July 23, 2019

Turn Technology Into Sales: Marketing

Abe Levine

Abe Levine
CEO/Brainware Partners

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This is the first of two articles.  The second article will about building sales.

Many companies have developed great technology and associated products.  A year later, they still have relatively little sales to show for it.  This, of course, is very demoralizing and can put the financial position of the company into jeopardy.  The first thing people come to realize is that in general, technology doesn't sell itself.  You need a well-thought-out marketing and sales program to succeed. 

This is just as important as the product itself.  In addition, you should consider support and other operational issues upfront to be ready for when you do become successful.  This area is often ignored, and if success comes quickly, operational aspects are not prepared which could lead to bad product reviews and lack of customer satisfaction.

Let's talk about marketing and sales.  I've seen all-to-often where companies spend all their time on the technology of the product and its features but have a poor website, little advertising, and a bad sales plan if any.  Then they wonder why such a great product is not selling.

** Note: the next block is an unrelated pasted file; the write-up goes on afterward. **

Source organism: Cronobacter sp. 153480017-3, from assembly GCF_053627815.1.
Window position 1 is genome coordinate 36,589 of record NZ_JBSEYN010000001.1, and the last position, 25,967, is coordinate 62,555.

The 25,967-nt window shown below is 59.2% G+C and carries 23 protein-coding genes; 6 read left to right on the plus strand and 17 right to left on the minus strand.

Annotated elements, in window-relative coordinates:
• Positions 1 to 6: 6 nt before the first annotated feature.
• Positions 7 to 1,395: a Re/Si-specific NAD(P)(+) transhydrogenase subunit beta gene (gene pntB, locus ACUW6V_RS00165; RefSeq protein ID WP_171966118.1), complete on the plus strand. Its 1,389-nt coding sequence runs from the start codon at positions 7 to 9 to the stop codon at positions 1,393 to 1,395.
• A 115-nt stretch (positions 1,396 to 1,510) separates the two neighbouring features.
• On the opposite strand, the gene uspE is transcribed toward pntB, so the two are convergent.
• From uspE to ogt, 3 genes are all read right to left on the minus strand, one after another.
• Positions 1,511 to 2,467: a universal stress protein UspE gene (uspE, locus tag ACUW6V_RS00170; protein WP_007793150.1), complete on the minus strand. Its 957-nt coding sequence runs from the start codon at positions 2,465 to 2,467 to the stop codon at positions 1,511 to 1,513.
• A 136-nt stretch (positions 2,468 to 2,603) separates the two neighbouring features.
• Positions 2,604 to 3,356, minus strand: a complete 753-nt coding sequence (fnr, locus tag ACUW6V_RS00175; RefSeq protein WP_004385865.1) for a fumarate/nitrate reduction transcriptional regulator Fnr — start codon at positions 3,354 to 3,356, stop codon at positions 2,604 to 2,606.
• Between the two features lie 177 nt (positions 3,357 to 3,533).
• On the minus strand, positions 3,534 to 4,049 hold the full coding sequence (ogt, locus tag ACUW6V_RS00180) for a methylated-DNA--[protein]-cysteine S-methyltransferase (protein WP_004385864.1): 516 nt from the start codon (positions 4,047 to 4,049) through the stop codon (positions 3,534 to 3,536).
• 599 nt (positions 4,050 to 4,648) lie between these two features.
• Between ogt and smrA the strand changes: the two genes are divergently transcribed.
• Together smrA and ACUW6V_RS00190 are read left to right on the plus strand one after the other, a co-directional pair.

Let's examine the website and what it should contain:

What do you want the customer to see when they first bring up the website?  The home page should contain key messages of why one would want the product, and more importantly, this particular product.  Whether you use videos, nice graphics, or cool colors, the landing page should hit home and if this is the only page the viewer sees, they'll get the key messages.  More than likely, they'll keep going to learn details.

Screen size matters.  Make sure key messages are "above the fold."  That is, don't assume that everyone has large screens that see all the home page content without scrolling.  If there needs to be a lot of information, ensure the customer sees that scrolling down will show more via a down arrow or some indication that there is more there.

Call to action.    Don't let information lie flat without asking the viewer to do something.  It could be anything from "schedule a demo" to "call the number below" or any other such beneficial action.  Perhaps have this call to action in multiple places on the home page and on all other web pages

Product or service description web pages should follow Solution Sales rules.  Don't just place your great product features out there.  The way to do it is to follow the Solution Sales formula used in actual selling, i,e., Features, Advantages, Benefits.  Features are product or service features you want to highlight.  Advantages answer the "so what" question, that is, what's so great about the feature.  Many companies forget to explain this and assume the reader will see this for themselves.  Don't assume anything.  Benefits are key.  They explain how the customer will benefit in their business from this feature.  Use this approach as well to differentiate your product from the competition.